Inhibition of ceramide-induced apoptosis by Bcl-2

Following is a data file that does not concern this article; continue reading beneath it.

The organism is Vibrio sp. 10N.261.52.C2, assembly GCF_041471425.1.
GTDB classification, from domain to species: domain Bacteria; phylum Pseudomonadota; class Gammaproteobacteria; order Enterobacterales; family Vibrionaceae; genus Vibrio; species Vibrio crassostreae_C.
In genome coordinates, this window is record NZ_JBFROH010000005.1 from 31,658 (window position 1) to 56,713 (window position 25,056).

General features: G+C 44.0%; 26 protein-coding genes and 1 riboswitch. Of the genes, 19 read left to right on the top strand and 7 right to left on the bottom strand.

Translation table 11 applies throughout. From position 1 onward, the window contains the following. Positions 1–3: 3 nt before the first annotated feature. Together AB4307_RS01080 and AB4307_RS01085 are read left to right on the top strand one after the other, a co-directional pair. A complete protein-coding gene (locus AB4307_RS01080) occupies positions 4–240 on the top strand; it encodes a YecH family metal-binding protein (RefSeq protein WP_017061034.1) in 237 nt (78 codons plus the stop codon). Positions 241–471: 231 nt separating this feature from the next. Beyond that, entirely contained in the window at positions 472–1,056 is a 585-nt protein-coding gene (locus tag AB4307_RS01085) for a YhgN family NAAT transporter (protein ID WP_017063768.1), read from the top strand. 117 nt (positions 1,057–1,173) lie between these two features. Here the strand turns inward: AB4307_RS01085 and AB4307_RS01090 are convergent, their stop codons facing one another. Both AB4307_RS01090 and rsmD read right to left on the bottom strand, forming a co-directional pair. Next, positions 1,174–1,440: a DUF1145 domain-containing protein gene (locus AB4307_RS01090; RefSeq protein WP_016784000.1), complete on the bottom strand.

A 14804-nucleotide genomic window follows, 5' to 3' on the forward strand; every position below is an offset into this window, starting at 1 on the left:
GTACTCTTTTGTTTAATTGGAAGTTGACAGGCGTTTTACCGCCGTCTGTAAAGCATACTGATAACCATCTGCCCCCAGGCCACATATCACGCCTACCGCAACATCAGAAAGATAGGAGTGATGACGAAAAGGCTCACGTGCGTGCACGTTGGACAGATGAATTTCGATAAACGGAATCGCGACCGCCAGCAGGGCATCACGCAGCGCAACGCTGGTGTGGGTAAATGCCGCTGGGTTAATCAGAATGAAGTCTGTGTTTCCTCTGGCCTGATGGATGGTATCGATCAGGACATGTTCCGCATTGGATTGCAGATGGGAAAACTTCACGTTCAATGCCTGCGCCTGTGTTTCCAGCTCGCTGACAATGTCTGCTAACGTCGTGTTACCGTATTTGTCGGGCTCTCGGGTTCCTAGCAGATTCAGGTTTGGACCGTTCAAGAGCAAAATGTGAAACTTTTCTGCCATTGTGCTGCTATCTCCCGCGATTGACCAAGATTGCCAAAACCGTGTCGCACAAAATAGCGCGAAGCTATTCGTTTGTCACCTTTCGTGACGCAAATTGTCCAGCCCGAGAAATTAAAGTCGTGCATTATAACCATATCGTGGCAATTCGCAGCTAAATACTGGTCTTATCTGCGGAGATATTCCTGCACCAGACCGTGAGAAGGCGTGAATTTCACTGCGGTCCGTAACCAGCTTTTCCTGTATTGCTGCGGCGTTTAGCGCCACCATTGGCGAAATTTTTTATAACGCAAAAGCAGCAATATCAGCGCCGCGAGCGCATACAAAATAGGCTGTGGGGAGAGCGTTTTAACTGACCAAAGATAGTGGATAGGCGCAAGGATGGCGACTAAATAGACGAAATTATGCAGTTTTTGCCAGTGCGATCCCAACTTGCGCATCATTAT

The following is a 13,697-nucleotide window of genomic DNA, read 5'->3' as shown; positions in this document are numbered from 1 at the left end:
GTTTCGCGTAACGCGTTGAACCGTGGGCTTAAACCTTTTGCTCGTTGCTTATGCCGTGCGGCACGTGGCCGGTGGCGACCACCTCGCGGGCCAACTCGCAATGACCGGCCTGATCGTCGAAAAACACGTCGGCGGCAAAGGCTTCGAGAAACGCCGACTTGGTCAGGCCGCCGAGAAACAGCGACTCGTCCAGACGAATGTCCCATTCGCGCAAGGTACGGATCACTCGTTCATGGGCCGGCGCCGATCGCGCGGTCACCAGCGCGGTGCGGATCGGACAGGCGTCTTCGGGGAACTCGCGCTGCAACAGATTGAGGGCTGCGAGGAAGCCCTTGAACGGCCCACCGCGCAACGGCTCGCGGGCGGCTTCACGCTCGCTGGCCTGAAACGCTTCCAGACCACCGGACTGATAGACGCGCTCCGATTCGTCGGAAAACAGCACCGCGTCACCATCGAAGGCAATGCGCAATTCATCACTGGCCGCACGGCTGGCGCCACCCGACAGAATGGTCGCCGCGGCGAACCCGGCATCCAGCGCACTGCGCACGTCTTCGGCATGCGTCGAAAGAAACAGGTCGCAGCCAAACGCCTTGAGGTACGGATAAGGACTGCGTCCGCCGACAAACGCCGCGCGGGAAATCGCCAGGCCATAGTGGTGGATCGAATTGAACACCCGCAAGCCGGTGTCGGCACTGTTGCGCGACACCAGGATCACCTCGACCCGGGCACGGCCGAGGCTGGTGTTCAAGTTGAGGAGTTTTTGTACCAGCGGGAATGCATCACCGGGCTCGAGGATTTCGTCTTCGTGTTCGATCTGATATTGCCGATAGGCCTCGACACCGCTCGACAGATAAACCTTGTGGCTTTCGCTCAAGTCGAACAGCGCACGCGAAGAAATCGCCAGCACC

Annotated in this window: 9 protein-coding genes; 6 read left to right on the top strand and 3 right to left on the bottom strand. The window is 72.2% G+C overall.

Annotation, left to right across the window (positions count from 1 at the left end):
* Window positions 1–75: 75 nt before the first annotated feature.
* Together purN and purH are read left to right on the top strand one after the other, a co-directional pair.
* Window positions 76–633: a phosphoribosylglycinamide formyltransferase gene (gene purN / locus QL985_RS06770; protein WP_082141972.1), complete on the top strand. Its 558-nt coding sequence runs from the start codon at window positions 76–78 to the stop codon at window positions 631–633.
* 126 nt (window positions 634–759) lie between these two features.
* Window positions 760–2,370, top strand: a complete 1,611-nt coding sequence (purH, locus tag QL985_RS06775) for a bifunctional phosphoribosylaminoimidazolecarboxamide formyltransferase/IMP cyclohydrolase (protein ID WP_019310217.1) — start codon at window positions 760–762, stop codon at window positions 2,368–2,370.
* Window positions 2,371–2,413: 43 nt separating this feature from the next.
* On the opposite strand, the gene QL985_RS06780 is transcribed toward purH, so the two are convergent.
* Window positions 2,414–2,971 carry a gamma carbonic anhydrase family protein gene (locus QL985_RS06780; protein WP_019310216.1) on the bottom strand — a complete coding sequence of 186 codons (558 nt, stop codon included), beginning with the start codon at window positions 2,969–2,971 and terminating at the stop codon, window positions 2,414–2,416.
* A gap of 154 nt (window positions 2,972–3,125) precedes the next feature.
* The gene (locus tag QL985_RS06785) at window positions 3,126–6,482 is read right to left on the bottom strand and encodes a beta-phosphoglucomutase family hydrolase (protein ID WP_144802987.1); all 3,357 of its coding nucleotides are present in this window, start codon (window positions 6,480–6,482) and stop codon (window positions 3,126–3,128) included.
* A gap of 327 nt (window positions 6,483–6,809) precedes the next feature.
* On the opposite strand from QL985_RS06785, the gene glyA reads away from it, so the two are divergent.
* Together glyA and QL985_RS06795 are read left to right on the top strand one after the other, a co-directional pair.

Ceramide, a long chain sphingolipid that is generated intracellularly upon hydrolysis of membrane-associated sphingomyelin, has recently been implicated as a second messenger-like molecule that is produced distal to ligation of the tumour necrosis factor receptor type 1 (TNFR1), as well as the related Fas (CD95/Apo-1) molecule. It is well established that ligation of TNFR1 or Fas leads to apoptosis in most cases. Furthermore, it has also recently been demonstrated that exposure to cell-permeable synthetic ceramides can result in apoptosis in many cases. These and other observations have led to the hypothesis that accumulation of intracellular ceramide may be a common element of several pathways that result in apoptosis. Here we show that exposure to synthetic ceramides triggers apoptosis in the human T lymphoblastoid cell lines, CEM and Jurkat, and that overexpression of the apoptosis-repressor protein, Bcl-2, renders these cells resistant to the apoptosis-inducing effects of ceramide, as well as to several other stimuli. Since exposure to ceramides can result in either cell proliferation, differentiation, cycle arrest, or death, the level of Bcl-2 expression in a cell may be an important factor in determining the outcome of signals that result in intracellular generation of this sphingolipid.